In the debate over whether granting MFN status to India is a good thing or a bad thing, writers tend to take two extreme positions. The protagonists of the government’s move argue that so much illegal trade is already taking place between India and Pakistan. It is generally acknowledged that, each year, over $1 billion worth of illegal trade takes place between the two countries. The argument is that once MFN status is granted to India, this illegal trade will get regularized, as the two countries will start trading across their frontiers all the previously smuggled items.

Second, the protagonists say that a great volume of trade is already taking place between the two through third countries like Afghanistan, the UAE, Bangladesh, Hong Kong, and even Switzerland. Obviously, this means high markup. When intermediaries are involved, the cost of the item being traded naturally goes up. In the absence of direct trade, the taxpayer has to pay more for a product. The third reason the protagonists give for establishing a credible level of trade relationship between India and Pakistan is that we are importing many bulk commodities like coal and cement from far off states like Poland and Germany. Coal, for instance, is available at far cheaper rates that the one we get from Poland.

On the other hand, the antagonists fear that the moment we open up trade with India, cheap goods from India will flood Pakistani market. And, once cheaper goods are available in our market, the country’s industry will suffer a setback, for its failure to compete with the Indian industry which is said to be far ahead of Pakistan’s. The reason Indian goods are cheaper than Pakistan’s, they maintain, is that the labor cost there is also cheaper. Most importantly, the antagonists fear that Pakistan’s trade opening to India will mean it is narrowing its options on Kashmir.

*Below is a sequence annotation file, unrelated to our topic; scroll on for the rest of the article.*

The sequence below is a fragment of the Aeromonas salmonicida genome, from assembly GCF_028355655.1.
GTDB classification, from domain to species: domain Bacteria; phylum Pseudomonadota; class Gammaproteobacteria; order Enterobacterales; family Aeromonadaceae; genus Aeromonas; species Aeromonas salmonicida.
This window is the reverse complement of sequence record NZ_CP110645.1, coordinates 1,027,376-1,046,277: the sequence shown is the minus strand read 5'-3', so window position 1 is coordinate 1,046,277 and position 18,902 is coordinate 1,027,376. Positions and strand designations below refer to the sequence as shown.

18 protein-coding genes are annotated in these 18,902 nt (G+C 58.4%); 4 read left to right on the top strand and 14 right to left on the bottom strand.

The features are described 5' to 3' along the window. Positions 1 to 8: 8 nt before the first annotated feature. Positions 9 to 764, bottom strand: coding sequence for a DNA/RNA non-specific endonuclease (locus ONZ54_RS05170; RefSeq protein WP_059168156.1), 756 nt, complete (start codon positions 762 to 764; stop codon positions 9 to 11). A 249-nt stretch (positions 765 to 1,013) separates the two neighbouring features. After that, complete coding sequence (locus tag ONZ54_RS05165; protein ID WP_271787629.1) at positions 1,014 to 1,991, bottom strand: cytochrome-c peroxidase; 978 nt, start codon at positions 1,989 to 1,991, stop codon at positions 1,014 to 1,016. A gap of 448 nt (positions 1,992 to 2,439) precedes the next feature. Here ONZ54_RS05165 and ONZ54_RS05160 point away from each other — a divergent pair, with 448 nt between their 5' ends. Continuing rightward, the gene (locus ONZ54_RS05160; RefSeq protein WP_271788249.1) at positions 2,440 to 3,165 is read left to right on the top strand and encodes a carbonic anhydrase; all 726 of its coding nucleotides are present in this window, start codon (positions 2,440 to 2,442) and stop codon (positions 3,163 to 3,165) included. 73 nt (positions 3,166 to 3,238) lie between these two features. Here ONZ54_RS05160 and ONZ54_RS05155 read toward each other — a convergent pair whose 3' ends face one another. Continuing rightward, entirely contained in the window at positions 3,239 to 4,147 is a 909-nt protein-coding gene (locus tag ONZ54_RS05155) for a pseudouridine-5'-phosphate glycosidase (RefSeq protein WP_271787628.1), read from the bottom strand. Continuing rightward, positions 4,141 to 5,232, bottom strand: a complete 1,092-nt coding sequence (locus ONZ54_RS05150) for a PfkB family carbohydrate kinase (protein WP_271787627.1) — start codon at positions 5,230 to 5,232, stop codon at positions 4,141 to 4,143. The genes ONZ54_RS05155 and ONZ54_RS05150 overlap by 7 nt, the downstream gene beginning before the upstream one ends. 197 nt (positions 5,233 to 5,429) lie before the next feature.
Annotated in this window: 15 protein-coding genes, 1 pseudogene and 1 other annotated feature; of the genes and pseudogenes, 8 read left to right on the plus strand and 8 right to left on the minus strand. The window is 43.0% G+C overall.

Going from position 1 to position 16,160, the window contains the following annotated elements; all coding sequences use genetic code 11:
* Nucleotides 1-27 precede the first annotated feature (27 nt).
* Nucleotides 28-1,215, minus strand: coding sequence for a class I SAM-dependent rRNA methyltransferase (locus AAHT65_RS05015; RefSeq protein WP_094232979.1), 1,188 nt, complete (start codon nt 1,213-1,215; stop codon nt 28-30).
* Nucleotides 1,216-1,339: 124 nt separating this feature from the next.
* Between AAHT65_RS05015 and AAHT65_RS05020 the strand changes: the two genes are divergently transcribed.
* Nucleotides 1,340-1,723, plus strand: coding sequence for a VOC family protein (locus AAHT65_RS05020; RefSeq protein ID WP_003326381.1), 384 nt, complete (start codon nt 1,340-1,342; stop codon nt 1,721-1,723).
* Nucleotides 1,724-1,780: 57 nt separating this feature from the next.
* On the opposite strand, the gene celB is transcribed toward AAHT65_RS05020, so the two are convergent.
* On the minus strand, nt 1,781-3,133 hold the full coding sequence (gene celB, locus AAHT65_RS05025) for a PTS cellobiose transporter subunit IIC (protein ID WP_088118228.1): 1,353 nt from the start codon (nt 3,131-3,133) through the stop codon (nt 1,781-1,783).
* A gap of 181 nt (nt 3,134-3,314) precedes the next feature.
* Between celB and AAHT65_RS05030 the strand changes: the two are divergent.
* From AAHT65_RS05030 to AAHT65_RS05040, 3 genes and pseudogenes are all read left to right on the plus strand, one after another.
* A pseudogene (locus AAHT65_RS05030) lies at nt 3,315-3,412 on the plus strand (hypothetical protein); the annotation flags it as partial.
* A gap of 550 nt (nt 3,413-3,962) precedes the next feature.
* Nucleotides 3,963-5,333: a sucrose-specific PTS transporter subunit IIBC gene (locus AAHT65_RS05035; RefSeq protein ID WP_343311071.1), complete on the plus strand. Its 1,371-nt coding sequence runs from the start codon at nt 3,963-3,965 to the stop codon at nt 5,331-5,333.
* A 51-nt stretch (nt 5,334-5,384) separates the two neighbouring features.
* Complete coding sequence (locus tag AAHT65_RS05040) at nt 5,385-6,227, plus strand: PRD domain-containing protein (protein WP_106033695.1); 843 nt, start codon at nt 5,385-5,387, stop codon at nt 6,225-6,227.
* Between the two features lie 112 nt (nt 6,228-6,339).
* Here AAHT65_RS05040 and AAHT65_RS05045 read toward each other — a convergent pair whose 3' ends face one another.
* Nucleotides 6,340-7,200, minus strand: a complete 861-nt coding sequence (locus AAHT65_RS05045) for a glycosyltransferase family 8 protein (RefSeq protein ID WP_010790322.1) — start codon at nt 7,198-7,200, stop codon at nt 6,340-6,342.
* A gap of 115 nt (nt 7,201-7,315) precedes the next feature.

For the improvement of bilateral relationship between India and Pakistan, the Indians have so far suggested a bottom-up approach; that is, let us first increase cultural and trade cooperation, and intensify people-to-people level contact between the two countries. This, in their view, will pave the way for the resolution of their political disputes, Kashmir being the foremost one. On the other hand, Pakistan argues for a top-down approach; that is, let us first settle the disputed political issues between the two, and then make some credible moves towards cultural and economic cooperation.

Contrary to these fears, following is the gist of what Shahid Javed Burki, the World Bank’s vice-president for Latin America, said on December 3 at a workshop on ‘Regional Economic Cooperation’ in Islamabad, organized jointly by the Institute of Regional Studies and Konard-Adenauer-Stiftung of Germany: “Political differences between India and Pakistan aside, there is no harm in trading with each other…Our leaders must take into consideration long-term benefits. India has a much better managed economy, but it cannot afford openness. On the other hand, Pakistan’s economy is not so closed, and it could take advantage in this regard. Pakistan, like other developing countries, has strong interest in the maintenance and strengthening of the multilateral rules-based trading system represented by the WTO. The current situation in South Asia indicates that there are large unexploited opportunities for intra-regional trade that could be mutually beneficial.”